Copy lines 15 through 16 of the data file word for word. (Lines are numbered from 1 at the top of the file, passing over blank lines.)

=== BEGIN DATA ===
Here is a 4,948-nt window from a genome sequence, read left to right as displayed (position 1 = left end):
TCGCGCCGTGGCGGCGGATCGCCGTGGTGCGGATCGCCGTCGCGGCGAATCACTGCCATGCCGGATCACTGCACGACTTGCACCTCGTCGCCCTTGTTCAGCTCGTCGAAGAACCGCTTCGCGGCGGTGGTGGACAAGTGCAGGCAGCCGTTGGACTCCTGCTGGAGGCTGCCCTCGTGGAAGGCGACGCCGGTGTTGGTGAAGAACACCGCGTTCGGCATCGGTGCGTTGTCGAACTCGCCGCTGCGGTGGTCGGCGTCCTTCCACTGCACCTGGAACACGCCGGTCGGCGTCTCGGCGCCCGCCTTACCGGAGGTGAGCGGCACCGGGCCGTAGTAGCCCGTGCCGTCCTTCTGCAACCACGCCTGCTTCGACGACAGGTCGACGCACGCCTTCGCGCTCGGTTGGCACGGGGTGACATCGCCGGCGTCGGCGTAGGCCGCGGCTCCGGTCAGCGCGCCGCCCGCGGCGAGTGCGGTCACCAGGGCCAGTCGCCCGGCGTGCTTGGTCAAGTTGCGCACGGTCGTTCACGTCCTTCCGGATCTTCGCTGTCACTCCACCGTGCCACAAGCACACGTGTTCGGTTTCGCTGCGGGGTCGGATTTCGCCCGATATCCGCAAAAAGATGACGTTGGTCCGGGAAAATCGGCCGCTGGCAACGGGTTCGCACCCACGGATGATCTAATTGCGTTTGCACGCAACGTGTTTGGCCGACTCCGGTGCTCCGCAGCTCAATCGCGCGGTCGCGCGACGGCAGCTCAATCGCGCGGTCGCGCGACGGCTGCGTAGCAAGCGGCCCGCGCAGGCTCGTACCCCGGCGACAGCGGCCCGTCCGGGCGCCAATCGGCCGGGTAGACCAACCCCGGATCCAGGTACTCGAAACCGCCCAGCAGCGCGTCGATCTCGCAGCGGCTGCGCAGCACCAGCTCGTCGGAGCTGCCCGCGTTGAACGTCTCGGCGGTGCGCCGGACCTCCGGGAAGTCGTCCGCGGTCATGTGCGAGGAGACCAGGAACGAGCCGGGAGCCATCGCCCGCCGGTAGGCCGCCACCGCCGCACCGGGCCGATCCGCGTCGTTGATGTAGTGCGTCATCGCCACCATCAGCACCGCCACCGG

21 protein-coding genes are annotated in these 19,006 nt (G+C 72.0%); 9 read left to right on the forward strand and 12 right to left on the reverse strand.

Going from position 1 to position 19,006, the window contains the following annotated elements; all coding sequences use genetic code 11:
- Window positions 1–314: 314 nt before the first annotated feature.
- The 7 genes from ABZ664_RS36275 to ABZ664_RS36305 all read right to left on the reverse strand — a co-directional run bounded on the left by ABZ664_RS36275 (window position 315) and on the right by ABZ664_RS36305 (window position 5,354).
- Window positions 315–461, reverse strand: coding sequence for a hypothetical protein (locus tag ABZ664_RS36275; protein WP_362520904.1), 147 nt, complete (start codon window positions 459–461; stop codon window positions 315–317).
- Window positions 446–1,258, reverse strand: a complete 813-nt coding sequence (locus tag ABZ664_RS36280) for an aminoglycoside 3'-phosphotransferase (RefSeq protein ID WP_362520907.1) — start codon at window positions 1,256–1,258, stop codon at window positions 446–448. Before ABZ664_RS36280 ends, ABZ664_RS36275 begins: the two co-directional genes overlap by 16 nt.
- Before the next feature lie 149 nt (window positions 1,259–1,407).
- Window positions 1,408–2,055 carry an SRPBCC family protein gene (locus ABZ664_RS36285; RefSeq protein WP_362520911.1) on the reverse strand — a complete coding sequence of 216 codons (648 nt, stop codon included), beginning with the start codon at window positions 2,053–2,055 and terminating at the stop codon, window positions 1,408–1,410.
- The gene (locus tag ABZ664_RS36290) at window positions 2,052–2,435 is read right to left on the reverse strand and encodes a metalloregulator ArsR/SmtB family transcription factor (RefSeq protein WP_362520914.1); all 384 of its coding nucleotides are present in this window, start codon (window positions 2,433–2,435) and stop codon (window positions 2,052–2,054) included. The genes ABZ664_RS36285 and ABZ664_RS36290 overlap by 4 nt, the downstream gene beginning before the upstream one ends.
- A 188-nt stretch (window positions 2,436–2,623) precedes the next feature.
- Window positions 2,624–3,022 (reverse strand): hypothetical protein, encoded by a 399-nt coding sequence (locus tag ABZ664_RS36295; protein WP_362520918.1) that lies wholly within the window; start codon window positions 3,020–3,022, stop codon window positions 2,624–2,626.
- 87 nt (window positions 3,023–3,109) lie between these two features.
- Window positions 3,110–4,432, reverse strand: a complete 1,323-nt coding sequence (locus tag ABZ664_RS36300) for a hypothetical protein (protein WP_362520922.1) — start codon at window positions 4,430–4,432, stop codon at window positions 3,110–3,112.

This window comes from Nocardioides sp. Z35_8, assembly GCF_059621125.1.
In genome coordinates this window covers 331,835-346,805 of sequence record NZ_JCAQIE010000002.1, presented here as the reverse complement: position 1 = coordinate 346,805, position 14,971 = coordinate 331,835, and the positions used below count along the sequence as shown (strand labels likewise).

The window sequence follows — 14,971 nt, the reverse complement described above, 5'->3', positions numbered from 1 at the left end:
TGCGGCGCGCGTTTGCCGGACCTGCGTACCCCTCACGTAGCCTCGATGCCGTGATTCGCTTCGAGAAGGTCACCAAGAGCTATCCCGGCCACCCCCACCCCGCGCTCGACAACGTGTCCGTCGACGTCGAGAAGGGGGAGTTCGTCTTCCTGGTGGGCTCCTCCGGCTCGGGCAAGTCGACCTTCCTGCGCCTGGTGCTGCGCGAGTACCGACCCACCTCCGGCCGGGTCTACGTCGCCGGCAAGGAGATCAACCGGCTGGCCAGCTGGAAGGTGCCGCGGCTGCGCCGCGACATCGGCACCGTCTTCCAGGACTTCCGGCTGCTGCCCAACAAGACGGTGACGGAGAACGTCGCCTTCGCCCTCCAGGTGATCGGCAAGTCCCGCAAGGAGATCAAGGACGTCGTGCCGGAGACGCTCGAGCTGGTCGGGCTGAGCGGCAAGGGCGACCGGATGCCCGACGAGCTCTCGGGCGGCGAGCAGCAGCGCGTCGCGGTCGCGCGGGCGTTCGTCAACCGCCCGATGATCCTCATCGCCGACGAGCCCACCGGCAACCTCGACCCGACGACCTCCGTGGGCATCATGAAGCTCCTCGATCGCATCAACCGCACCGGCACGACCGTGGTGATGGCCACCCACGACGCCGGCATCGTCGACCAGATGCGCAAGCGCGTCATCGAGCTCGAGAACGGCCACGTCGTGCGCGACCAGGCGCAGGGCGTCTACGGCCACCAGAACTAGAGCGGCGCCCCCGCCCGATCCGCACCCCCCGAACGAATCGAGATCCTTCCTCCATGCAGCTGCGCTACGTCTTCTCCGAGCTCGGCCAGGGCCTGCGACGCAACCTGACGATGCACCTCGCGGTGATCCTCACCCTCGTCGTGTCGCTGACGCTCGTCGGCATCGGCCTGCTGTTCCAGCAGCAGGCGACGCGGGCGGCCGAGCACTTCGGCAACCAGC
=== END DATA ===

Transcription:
- Window positions 3,110–4,432, reverse strand: a complete 1,323-nt coding sequence (locus tag ABZ664_RS36300) for a hypothetical protein (protein WP_362520922.1) — start codon at window positions 4,430–4,432, stop codon at window positions 3,110–3,112.

This window comes from Nocardioides sp. Z35_8, assembly GCF_059621125.1.